Euryale's picture
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Joined: 2009 Jul 22

Let's make it easy,
since MacGarden is focused towards Mac Classic, (from System 1.0 to 9.x)
lets just stop posting any software that runs on Mac OS X,

...and watch out for some software that still runs on OS9 and is not abandonware
like Adobe PageMaker 7 and that kind of programas.

Balrog's picture
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Joined: 2009 Apr 24

What about Mac OS X abandonware? There's plenty of that, usually from small / now defunct companies.

milmacman's picture
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That's a valid point, particularly now as stuff for the earliest versions of OS X (10.0 and 10.1) run only on PowerPC, which Apple has deprecated in favour of Intel, and the current version of OS X (10.6) dropping all PowerPC support.

I do agree with Euryale in that we need to be extremely careful about anything that can run natively on OS X, as the chances of that being not abandonware are much higher. Further, we probably should verify that such titles from small/defunct companies are truly no longer on the general market. I do believe that by and large, stuff that will only run on OS 9.x or earlier is more likely to be in the clear, and failing any other sign, stuff that will run on 680x0 Macs can be presumed to be abandonware.

As for verifying whether a title (and a specific version of said title) is currently available or out of print, how about this:

-First, we as a community should verify that the title in question cannot be run natively on recent OS X Macs (for now, let's say this would include all Macs from January 2005 or later). If it does, we don't host it, and if it's already uploaded, we remove it.
-We then check to see if the title can be obtained new from the firm itself or its successor company (many firms have been bought or merged into larger software companies)--either bought as a new title or freely downloadable under legacy support). I don't see a problem with us hosting stuff that a company such as Adobe or Apple has already put out for free download, so we can include those.
-If nothing comes up, we check distributors such as Apple, Amazon, etc. to see if the title can still be bought new directly though them.
-If nothing comes up there (e.g. there are only used titles and/or the title can only be bought through eBay or Amazon sellers), I would say there's a good chance that the title is out of print and difficult to find, and very likely abandonware.

More importantly though, I do recommend we be vigilant on the titles, and particularly so if a version is released back into the market (a case of this with regular PCs was the re-release of the original SimCity and SimCity 2000 as part of a game pack). If that's the case, we should recommend that a visitor to this site purchase the game pack from the publisher and run it per their recommended instructions. In addition, we should also be aware if/when a company will reassert its copyright on the questioned version, and if there appear to be issues elsewhere, we archive or remove the program from public download.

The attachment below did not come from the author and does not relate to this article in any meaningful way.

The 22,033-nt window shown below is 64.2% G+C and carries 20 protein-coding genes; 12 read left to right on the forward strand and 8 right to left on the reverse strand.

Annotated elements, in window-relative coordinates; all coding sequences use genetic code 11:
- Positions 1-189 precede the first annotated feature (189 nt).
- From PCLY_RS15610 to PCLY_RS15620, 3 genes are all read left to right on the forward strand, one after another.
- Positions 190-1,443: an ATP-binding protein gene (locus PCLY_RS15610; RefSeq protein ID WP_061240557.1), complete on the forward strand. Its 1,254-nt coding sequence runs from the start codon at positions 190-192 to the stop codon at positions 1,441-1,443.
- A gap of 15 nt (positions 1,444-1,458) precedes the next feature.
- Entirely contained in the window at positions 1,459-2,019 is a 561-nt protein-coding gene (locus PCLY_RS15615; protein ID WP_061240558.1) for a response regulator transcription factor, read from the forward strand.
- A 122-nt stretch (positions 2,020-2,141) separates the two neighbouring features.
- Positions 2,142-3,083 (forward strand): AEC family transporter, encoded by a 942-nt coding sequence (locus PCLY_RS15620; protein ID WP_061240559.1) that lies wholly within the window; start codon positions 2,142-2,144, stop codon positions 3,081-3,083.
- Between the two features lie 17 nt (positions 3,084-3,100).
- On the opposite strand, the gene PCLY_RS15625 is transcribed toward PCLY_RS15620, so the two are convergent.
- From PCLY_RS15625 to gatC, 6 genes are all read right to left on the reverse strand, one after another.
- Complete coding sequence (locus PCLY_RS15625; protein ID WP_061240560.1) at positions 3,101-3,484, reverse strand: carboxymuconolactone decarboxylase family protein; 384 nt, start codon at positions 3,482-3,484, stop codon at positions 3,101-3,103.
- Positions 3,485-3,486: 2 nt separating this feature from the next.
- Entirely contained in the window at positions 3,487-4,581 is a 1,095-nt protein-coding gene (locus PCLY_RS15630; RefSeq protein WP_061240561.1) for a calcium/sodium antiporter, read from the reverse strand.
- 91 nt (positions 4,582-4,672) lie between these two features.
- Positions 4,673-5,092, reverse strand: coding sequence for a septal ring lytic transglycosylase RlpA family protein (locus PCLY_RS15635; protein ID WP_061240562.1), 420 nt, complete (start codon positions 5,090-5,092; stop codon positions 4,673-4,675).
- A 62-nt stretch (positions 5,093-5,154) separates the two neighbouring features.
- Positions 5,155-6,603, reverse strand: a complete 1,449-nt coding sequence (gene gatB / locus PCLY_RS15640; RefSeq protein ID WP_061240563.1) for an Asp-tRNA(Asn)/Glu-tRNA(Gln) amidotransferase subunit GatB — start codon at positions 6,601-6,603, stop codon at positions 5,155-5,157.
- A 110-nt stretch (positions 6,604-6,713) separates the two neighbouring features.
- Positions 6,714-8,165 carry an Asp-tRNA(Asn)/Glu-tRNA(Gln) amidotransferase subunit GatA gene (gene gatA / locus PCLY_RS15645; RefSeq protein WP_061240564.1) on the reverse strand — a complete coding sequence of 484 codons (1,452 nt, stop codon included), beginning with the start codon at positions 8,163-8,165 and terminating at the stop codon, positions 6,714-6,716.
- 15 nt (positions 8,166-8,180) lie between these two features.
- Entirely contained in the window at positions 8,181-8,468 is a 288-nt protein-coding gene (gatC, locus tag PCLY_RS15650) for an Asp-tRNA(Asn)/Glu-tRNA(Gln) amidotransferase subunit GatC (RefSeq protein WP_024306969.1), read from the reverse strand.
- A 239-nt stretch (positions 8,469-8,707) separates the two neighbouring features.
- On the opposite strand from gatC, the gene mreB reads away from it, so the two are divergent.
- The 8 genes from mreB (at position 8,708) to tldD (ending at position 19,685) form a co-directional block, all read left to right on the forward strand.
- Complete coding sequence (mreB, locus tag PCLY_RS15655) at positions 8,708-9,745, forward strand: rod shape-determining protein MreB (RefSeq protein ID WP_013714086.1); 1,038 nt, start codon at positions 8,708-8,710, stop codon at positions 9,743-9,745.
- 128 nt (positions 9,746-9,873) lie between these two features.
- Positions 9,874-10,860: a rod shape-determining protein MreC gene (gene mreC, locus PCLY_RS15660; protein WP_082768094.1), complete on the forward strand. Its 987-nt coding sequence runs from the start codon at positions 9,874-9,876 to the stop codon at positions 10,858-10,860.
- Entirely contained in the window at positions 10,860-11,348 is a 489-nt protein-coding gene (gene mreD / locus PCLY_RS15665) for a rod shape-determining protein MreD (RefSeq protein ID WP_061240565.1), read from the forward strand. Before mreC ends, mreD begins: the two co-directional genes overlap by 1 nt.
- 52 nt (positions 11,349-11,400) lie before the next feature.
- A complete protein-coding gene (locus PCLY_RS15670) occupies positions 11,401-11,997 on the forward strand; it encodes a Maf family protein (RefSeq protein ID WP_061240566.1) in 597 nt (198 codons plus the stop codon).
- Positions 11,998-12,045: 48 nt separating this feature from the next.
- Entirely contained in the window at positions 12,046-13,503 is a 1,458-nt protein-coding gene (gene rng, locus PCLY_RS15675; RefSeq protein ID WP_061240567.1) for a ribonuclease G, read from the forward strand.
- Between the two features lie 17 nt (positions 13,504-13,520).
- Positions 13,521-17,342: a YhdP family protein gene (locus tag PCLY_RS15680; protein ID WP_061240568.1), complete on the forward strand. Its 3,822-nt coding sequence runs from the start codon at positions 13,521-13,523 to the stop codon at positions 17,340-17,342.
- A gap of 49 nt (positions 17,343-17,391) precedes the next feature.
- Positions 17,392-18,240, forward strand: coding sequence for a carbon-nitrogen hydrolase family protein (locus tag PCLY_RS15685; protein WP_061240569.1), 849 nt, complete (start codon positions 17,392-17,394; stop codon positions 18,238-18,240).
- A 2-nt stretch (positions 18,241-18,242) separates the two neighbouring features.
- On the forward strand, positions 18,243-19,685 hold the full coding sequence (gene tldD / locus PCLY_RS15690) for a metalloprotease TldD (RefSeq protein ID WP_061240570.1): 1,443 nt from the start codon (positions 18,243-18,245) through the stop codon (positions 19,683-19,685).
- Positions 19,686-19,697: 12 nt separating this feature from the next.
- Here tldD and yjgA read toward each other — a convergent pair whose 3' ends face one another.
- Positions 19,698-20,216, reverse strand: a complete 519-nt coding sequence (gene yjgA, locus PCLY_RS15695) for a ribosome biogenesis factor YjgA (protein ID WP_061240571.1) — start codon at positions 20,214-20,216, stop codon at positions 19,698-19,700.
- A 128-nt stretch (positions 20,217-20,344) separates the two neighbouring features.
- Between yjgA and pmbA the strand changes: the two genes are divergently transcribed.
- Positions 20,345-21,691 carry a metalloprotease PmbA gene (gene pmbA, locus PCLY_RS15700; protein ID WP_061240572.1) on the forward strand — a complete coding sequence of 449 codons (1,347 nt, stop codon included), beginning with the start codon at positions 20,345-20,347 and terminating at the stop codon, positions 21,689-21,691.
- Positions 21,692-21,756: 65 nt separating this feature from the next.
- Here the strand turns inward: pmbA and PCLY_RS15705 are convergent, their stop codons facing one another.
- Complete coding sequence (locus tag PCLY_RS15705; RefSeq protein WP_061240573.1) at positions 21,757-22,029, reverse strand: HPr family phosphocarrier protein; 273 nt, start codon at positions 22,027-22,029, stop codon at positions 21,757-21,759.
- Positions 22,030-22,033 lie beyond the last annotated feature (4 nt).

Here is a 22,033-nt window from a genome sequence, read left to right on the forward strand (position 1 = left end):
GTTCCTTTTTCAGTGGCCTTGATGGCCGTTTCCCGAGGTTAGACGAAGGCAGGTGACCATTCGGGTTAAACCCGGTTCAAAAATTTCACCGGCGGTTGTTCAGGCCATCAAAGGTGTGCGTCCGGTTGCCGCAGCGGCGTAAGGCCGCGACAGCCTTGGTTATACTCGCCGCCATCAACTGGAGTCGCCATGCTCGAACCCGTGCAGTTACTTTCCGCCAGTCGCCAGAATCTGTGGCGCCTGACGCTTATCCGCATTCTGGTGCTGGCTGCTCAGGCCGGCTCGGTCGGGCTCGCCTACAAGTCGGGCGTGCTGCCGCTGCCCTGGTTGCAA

Euryale's picture
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Joined: 2009 Jul 22

Well, I guess if we don't want Macgarden to be in trouble,
then either a line has to be drawn, meaning No Mac OSX software uploads just to be safe,
or someone has to check and approve what users upload to the site before it gets posted,
the easiest way is to set a new uploads rule.

Else a new Mac OS X category might be added so it would be a lot easier to keep track of
only Mac OS X software.

themacmeister's picture
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Joined: 2009 Oct 26

I don't think Adobe Framemaker 7.0 qualifies, as they do not sell it anymore, it is not supported, and does not run (well) under OSX (runs under Classic - what doesn't?).

Please feel free to delete my post regarding Framemaker 7.0 (with ONE seed!) if you think it appropriate... it is one rare "abandonware" title tho...

Euryale's picture
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Joined: 2009 Jul 22

I 'm talking about this Adobe PageMaker 7 :
http://www.adobe.com/products/pagemaker/

which was here some time ago and it was deleted (good thing I got it before it was deleted Smile )
because it was not abandonware, and I just mentioned it as an example.

watchsmart's picture
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Joined: 2009 Apr 10

I think the difficulty, Euryale, is that we have no way of checking? You suggested that someone checks and approves everything. But against what criteria are we checking it?

Euryale's picture
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Joined: 2009 Jul 22

I guess checking with the program's Publisher or Google
like the Adobe's PageMaker I mentioned as an example,
most warez are easy to find if they're still sold by the Publishers/Authors
(of course that would require a little extra work on the Admins or Moderators in turn)

-I wouldn't count resellers like Amazon or eBay-

** OR **

..that's why I would opt for an added category for Mac OS X only since most warez still on sale
are for that OS, and it would be easy for us/users to id them.

The warez that have come up so far for Classic Mac (OS7-9) have been really easy to weed out
since there have been just very few of them.